By the end of the flight, Shveitta had exchanged numbers with Ven. Matthieu and became his unofficial driver in Hong Kong (she also offers the same service to several other spiritual teachers when they visit the city).
One memory that is particularly vivid in Shveitta’s mind is how reverently Ven. Matthieu treated his mother. “I remember clearly the first time I heard Matthieu speak with her over the phone,” she recalled. “I was taken aback as I observed him: the tone of his voice, his choice of words. Here was this world-famous, 60-plus-year-old man who goes by the moniker of ‘happiest man in the world.’ Mere mortals like us admire and revere him. Yet who does he love, respect, and admire? His mother. I thought that was as sweet and as human as it can get. No sham or PR, just a son loving his mother.”
Shveitta and Ven. Matthieu meet for tea every time he returns to Hong Kong. “Personally, I love spending time with him, as I always learn something new,” said Shveitta. “Somehow my interaction with him is always very light and casual, but at the same time very enlightening. I respect him and his teachings immensely but I also see him as a human with the same frailties as you and I. He jokes, he laughs, he gets angry and frustrated, but the key difference I see in him is that he recovers quickly and goes back to that even, calm state.”
Perhaps what draws Shveitta to Ven. Matthieu (and vice versa) is their shared affinity for the truth behind happiness as well as a certain kind of lightness. “Almost all of my favorite teachers, regardless of background or tradition, have a kind of lightness about them,” she told me. “This is especially true of Matthieu, who I’ve had the fortune of getting to know slightly better than some of the other masters. Matthieu has a wonderful sense of humor. He imparts his teachings in such a wonderful and light manner that the message comes through simply and easily. He is very human. There is no heaviness about him.”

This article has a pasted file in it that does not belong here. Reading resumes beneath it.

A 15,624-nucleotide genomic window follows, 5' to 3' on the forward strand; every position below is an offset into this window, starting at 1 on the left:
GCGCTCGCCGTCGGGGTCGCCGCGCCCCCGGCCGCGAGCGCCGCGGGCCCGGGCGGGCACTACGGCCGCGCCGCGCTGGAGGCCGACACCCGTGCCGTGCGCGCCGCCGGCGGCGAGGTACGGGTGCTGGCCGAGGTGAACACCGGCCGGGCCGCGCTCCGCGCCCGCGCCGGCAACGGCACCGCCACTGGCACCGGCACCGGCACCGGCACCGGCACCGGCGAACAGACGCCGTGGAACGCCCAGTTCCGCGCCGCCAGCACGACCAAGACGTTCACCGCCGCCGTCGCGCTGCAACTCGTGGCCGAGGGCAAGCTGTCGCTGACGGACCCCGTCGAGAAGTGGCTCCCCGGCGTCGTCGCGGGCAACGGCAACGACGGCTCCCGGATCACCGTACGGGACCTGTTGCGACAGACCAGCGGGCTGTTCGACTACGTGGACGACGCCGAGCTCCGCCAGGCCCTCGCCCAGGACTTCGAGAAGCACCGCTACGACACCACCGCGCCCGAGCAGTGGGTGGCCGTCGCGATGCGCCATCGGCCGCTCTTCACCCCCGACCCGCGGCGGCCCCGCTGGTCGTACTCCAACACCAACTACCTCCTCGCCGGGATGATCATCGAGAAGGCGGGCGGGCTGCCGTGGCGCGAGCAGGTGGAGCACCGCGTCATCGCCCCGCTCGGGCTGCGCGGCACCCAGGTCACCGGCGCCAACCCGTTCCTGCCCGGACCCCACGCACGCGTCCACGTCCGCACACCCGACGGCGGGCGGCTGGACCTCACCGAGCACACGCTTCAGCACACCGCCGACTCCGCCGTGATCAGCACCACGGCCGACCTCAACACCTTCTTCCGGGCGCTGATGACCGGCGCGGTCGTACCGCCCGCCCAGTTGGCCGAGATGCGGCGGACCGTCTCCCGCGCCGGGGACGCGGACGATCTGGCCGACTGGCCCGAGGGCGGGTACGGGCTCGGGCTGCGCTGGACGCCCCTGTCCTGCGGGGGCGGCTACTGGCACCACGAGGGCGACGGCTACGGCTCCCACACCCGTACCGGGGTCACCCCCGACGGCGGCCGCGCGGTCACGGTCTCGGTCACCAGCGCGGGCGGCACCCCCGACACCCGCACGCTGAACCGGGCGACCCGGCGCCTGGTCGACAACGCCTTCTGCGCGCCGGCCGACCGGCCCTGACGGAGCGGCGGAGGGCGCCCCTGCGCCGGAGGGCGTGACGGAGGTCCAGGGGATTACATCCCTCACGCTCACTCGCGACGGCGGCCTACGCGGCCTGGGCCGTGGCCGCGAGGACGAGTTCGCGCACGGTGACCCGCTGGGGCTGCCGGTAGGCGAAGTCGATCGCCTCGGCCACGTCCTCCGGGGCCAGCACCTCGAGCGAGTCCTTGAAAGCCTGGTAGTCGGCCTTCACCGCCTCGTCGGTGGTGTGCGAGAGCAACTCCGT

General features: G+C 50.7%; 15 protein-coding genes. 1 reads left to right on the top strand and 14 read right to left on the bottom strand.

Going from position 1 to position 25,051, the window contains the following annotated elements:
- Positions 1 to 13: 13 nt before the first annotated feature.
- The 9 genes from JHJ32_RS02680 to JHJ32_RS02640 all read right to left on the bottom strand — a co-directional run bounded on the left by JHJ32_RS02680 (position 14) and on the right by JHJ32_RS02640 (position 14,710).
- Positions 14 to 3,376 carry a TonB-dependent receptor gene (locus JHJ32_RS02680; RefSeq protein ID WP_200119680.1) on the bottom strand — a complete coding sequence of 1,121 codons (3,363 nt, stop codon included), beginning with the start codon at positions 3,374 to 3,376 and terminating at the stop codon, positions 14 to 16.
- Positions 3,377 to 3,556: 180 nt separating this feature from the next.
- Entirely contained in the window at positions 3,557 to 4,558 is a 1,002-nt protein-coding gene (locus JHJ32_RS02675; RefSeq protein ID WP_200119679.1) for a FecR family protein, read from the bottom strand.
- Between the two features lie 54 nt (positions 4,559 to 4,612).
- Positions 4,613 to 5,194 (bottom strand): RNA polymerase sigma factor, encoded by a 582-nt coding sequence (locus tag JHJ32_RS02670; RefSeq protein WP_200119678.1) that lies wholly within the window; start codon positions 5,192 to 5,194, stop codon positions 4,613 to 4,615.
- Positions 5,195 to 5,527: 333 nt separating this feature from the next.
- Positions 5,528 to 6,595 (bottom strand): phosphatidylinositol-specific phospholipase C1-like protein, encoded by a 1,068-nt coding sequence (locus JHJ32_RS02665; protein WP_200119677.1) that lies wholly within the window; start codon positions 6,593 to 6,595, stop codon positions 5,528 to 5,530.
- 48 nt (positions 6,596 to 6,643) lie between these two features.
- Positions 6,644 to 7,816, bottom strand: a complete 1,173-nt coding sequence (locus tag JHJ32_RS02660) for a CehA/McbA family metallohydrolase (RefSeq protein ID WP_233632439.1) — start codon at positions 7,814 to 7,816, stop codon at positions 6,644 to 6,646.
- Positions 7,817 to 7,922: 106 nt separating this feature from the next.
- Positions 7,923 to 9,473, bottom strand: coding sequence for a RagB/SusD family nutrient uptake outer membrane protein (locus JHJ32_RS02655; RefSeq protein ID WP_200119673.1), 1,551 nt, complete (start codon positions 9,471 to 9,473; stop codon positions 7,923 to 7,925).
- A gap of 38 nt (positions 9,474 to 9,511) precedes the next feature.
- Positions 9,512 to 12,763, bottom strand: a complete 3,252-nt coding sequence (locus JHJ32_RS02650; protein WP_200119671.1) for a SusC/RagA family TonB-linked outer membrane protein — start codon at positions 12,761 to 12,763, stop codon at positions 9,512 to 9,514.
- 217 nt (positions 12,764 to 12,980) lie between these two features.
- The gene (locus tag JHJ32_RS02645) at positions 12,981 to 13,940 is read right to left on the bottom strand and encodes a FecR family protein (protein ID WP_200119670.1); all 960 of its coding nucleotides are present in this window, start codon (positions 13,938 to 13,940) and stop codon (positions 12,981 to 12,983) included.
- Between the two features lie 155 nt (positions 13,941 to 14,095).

Shveitta acknowledges that she has had disagreements with him as well, as Ven. Matthieu, who holds a PhD in molecular genetics from France’s Pasteur Institute, is more skeptical than Shveitta towards what he sometimes dismisses as pseudoscience. One point of debate between them was the validity of the late Masuro Emoto’s (1943–2014) claim that human consciousness can affect the molecular structure of water. “I’ve argued with him on other points and usually he does win. After all he is way more connected to himself than I am!” she observed. Where Shveitta and Ven. Matthieu do largely agree, however, is about his views on happiness: “The common saying goes: ‘Become selfless for very selfish reasons.’ All our acts, emotions, and energies add to the collective. Having people like Matthieu on our planet is hugely beneficial to us. His very presence raises the positive energy of our world, yet that’s not to say that we can’t contribute to this positive energy too. We all have the capacity to be as happy and helpful as Matthieu,” she noted.
Shveitta doesn’t identify as a Buddhist or with any particular religion, instead seeing herself as a free seeker bringing together teachings that she feels are beneficial and applying them to her daily life and her work. While she might not agree with everything taught by Buddhism, her conclusions about desire and delusion align closely. “Our unhappiness stems from our inability to accept things as they are. When life events don’t match our expectations, we become unhappy. Happiness is our default setting but we’ve forgotten that and we spend our entire life trying to find the happy switch, not realizing that instead of turning on the happy switch all we need to do is turn off the unhappy switch,” she said with conviction. “I’m not there yet, but with constant reminders like Matthieu’s guidance, I see it as a work in progress. I’m blessed and so grateful for the presence of such teachers and friends in my life and I hope to follow in their footsteps.”